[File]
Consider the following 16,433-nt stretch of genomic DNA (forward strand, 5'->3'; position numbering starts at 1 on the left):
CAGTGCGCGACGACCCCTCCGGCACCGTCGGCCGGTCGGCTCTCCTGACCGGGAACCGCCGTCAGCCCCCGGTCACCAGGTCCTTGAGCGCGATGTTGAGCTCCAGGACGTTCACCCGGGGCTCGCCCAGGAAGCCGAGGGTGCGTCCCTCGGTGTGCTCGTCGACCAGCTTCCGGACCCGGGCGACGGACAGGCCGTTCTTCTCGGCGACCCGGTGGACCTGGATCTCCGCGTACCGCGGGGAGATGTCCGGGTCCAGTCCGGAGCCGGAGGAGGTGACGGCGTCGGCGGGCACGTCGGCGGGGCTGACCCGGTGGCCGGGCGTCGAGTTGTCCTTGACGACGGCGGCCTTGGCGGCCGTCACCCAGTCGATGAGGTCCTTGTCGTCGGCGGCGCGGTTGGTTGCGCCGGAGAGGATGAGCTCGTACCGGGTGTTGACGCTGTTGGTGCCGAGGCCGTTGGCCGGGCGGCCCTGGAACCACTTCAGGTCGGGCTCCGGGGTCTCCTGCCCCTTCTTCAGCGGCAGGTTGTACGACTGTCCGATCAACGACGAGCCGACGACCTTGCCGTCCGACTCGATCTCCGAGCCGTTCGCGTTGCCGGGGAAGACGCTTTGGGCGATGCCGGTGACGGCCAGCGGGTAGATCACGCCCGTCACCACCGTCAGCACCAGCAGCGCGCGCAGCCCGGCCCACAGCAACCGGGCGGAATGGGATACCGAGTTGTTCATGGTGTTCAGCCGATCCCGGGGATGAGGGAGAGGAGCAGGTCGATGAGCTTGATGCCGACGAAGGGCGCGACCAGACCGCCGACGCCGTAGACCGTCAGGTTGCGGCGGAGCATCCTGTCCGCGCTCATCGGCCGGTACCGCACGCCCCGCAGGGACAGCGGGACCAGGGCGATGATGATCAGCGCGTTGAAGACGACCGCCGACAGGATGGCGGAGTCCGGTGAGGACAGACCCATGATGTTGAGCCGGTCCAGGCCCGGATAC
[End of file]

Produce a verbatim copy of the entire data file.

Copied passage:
Consider the following 16,433-nt stretch of genomic DNA (forward strand, 5'->3'; position numbering starts at 1 on the left):
CAGTGCGCGACGACCCCTCCGGCACCGTCGGCCGGTCGGCTCTCCTGACCGGGAACCGCCGTCAGCCCCCGGTCACCAGGTCCTTGAGCGCGATGTTGAGCTCCAGGACGTTCACCCGGGGCTCGCCCAGGAAGCCGAGGGTGCGTCCCTCGGTGTGCTCGTCGACCAGCTTCCGGACCCGGGCGACGGACAGGCCGTTCTTCTCGGCGACCCGGTGGACCTGGATCTCCGCGTACCGCGGGGAGATGTCCGGGTCCAGTCCGGAGCCGGAGGAGGTGACGGCGTCGGCGGGCACGTCGGCGGGGCTGACCCGGTGGCCGGGCGTCGAGTTGTCCTTGACGACGGCGGCCTTGGCGGCCGTCACCCAGTCGATGAGGTCCTTGTCGTCGGCGGCGCGGTTGGTTGCGCCGGAGAGGATGAGCTCGTACCGGGTGTTGACGCTGTTGGTGCCGAGGCCGTTGGCCGGGCGGCCCTGGAACCACTTCAGGTCGGGCTCCGGGGTCTCCTGCCCCTTCTTCAGCGGCAGGTTGTACGACTGTCCGATCAACGACGAGCCGACGACCTTGCCGTCCGACTCGATCTCCGAGCCGTTCGCGTTGCCGGGGAAGACGCTTTGGGCGATGCCGGTGACGGCCAGCGGGTAGATCACGCCCGTCACCACCGTCAGCACCAGCAGCGCGCGCAGCCCGGCCCACAGCAACCGGGCGGAATGGGATACCGAGTTGTTCATGGTGTTCAGCCGATCCCGGGGATGAGGGAGAGGAGCAGGTCGATGAGCTTGATGCCGACGAAGGGCGCGACCAGACCGCCGACGCCGTAGACCGTCAGGTTGCGGCGGAGCATCCTGTCCGCGCTCATCGGCCGGTACCGCACGCCCCGCAGGGACAGCGGGACCAGGGCGATGATGATCAGCGCGTTGAAGACGACCGCCGACAGGATGGCGGAGTCCGGTGAGGACAGACCCATGATGTTGAGCCGGTCCAGGCCCGGATAC